Rear facing for longer - the research and the recommendations


Over the past decade widespread research has shown that rear-facing a child in their restraint is five times safer for babies and small children than forward facing.

So why is it so much safer?

It’s largely to do with a child’s growing body and skeletal vulnerabilities.  Babies’ heads are typically 25% of their body weight which makes them very ‘top heavy’.

Further, the skeleton of a young child is soft and still developing.  This ‘top heaviness’ and skeletal softness means they are far more susceptible to injury in a crash, particularly head, neck and spinal injuries.

By far the most dangerous car accidents are frontal collisions. They are the accidents with the highest speeds and the greatest forces. In a frontal collision, the child is flung forward at enormous force, and caught by the harness. This puts extreme stress on the child’s neck, the spine, and the internal organs.

If a child is in a rear facing child restraint they are flung into the back of the seat and the force of impact is distributed across the whole seat. The neck, spine and internal organs are not subjected to anything like the full impact.

I’ll never forget an interview I held several years ago with the mother of a 20 month old who was in a car which was involved in a serious crash. Her car seat was forward facing and the force of the crash almost had her ‘internally decapitated’ (her mother’s words and a horrific thought!) The little girl now faces years of treatment for her serious spinal and neck injuries.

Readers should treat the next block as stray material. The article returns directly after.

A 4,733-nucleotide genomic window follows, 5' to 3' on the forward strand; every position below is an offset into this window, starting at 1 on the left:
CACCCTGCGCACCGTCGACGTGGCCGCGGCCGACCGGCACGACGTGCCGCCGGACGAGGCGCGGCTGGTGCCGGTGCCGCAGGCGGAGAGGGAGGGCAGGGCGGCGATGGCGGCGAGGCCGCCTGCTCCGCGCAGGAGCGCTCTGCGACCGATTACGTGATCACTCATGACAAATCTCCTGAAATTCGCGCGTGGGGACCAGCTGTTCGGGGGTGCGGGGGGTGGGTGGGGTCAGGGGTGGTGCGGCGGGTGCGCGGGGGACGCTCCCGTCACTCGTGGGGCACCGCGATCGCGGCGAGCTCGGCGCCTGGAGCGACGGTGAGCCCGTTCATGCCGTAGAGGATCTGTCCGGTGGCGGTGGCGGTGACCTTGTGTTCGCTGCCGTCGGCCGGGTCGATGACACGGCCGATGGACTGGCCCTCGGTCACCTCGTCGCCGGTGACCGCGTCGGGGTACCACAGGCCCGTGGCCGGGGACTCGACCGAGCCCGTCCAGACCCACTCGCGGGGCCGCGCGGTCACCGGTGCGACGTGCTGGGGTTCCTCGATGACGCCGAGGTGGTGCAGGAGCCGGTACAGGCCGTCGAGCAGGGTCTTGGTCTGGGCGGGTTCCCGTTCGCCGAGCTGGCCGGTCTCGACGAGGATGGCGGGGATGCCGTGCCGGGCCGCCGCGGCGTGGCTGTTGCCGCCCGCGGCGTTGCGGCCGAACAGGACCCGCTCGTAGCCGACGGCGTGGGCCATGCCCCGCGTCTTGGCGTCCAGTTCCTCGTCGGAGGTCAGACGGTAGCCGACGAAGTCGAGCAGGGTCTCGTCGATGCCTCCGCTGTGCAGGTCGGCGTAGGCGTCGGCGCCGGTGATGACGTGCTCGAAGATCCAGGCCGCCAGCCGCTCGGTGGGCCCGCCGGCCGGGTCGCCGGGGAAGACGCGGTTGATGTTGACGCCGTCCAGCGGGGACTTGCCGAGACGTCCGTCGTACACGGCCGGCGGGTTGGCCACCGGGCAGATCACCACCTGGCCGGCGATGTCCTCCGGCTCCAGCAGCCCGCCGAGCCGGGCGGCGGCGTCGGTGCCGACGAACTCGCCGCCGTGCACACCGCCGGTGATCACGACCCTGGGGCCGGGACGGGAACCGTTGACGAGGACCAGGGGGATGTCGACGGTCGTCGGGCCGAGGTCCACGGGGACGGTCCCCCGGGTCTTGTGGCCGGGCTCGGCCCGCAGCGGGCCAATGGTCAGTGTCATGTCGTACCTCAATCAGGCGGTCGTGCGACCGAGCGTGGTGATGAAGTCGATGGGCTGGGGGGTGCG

Scandinavian children are rear facing until they are 4–5 years old, which has resulted in a much lower number of children injured or dead in car accidents compared with other countries. Typically in societies where rear facing is normalised children accept it as how they travel in cars and death and injury rates are much lower.


At Parents Centre we know rear-facing is the safest way for a child to travel - but don't take our word for it, do your own research!

There are many websites with great information about the benefits of rear-facing, see the links below. - questions and answers section. Plunket recommends rear facing until at least 2 years of age.


Do you want to see what the international experts say? Search these websites below:

American Academy of Pediatrics -

British Medical Journal -

Further information about approved standards for child restraints and a list of certified child restraint technicians who can provide advice and installation can be found at:


Article by Eleanor Cater, Brand Manager, for Kiwiparent Magazine, April 2014